Updated from Feb. 11
said it found revenue-recognition problems in its internal accounting and has fired various "non-executive" employees for unethical behavior.
The disclosure comes about three weeks after the company delayed the release of its year-end financial results, an announcement that knocked the shares from around $10 on Jan. 20 to $6.69 at Wednesday's close. The stock, which flirted with zero in the dark days of October 2002, gave up another $1.61, or 24%, to $5.08 in premarket Instinet trading Thursday.
The Westford, Mass., maker of network switching gear said it found "certain issues, practices and actions of certain employees relating to both the timing of revenue recognized from certain customer transactions and to certain other financial statement accounts."
Sonus, conscious of the accounting issues that laid low various big optical-fiber players during the bubble period, took pains in its release to make clear that its issues relate to revenue timing, not "whether the sales can be recorded as revenue.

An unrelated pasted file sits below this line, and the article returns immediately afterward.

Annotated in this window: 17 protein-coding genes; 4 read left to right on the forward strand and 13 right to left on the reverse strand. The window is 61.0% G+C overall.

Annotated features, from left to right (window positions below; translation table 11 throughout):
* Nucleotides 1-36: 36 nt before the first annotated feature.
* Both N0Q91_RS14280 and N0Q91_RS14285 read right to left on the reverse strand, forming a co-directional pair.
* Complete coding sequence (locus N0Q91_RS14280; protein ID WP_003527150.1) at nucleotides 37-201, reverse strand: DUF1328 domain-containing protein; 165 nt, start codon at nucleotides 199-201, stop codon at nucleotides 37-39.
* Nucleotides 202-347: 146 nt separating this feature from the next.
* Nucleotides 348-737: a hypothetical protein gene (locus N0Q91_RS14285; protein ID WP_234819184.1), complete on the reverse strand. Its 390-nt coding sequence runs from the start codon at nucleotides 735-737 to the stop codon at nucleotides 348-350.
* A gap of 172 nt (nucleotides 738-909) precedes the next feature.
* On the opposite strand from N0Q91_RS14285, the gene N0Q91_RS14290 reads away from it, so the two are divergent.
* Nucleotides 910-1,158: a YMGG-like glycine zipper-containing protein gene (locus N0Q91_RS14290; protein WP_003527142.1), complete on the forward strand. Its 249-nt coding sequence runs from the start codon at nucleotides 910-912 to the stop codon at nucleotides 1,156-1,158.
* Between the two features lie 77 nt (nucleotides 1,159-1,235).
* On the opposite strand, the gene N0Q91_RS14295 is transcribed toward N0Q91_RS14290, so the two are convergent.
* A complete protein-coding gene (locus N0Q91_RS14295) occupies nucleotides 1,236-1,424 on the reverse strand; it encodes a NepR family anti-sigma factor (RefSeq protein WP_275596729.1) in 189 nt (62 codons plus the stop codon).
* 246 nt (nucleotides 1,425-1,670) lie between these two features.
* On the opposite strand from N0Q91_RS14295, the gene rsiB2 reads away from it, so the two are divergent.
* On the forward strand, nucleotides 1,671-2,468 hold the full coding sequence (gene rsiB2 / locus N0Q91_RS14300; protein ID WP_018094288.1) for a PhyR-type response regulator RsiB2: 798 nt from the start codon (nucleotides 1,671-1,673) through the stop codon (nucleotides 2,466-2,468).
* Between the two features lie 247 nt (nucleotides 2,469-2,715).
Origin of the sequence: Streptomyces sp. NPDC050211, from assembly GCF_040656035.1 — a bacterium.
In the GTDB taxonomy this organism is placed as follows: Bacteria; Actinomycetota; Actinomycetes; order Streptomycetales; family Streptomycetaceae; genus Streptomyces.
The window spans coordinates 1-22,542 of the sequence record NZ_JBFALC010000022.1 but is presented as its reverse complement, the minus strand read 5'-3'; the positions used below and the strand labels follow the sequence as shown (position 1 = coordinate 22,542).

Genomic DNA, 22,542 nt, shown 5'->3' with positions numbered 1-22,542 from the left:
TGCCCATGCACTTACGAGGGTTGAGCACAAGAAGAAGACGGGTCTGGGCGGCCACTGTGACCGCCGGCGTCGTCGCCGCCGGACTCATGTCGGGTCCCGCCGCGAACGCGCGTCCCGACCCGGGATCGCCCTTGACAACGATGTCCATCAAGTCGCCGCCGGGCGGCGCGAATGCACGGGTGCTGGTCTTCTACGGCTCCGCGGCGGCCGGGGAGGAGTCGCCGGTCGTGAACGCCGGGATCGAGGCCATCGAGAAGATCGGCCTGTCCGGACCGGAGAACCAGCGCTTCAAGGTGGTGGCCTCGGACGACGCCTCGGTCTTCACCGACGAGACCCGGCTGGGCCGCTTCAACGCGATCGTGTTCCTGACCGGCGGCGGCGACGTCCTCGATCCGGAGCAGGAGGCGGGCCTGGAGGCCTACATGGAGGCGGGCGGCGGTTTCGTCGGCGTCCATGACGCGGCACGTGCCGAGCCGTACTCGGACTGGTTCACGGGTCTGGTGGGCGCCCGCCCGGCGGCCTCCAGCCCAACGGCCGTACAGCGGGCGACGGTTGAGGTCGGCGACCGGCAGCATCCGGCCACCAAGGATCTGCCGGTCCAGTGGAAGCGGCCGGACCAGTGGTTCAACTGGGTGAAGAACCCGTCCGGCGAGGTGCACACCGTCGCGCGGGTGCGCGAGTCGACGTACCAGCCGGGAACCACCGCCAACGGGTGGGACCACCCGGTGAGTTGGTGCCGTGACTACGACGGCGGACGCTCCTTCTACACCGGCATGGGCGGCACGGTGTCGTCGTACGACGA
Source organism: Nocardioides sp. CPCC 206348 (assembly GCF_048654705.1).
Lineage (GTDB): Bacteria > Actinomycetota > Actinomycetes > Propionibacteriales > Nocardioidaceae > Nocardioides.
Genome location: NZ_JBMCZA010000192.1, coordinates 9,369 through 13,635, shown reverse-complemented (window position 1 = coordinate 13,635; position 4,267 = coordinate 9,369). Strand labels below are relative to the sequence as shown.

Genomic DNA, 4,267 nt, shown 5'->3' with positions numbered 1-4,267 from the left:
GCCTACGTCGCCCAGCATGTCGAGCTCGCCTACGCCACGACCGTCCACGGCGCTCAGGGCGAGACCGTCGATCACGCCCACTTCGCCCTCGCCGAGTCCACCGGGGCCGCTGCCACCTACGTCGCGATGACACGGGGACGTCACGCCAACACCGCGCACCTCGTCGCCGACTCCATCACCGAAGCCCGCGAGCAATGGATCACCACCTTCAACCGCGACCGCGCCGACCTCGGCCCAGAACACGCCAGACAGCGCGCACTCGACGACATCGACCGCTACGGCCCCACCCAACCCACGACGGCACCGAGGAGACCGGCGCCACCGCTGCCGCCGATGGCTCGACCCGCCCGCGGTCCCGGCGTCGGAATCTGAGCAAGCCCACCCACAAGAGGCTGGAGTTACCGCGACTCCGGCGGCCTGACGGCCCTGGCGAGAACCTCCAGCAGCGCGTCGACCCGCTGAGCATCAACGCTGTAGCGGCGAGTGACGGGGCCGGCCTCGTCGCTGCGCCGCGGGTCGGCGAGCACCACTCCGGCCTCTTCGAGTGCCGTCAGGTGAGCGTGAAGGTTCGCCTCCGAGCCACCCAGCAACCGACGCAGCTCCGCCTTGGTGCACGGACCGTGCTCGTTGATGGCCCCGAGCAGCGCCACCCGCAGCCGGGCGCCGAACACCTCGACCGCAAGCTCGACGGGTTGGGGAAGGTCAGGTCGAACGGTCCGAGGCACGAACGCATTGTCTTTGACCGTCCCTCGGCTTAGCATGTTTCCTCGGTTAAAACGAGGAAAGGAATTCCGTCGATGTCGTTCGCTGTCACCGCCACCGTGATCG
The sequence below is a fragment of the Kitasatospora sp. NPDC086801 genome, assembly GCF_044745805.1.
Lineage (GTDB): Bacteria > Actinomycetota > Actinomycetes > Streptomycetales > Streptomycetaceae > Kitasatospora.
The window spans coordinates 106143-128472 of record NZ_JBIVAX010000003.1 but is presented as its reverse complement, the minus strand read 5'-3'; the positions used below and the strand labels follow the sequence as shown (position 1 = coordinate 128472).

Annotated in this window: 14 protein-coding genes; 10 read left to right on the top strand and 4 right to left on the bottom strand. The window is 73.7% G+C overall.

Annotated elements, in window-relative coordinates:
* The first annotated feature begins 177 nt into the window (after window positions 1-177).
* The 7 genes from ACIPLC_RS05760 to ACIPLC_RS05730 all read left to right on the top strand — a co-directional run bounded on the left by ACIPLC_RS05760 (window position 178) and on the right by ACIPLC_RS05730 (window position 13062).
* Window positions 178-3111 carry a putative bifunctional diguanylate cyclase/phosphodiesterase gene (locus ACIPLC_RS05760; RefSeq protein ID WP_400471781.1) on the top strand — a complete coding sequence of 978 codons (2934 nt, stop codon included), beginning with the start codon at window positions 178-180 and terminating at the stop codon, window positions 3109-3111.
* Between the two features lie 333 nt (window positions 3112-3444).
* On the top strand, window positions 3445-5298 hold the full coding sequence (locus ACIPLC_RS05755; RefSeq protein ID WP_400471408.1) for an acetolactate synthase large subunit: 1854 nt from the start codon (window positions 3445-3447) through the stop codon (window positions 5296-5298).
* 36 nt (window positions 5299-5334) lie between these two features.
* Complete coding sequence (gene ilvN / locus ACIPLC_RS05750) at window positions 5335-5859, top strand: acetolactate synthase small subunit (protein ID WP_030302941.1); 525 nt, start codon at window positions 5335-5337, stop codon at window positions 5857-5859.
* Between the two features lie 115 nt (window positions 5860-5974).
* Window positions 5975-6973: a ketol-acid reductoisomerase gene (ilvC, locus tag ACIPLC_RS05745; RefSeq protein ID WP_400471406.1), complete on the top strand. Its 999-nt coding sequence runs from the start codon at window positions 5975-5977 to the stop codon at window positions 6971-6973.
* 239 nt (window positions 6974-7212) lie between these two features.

"For the customer transactions under review, the products have been delivered, customers are using the products in their networks, and Sonus Networks has either received payment or is receiving payment for the products in the ordinary course," the company said.
Sonus said it is trying to figure out when the revenue should have been booked and still has no idea when it can file year-end financials. For now, it has "terminated certain non-executive employees" and hired blue-blood Boston law firm Hale & Dorr to assist in an internal probe with PricewaterhouseCoopers.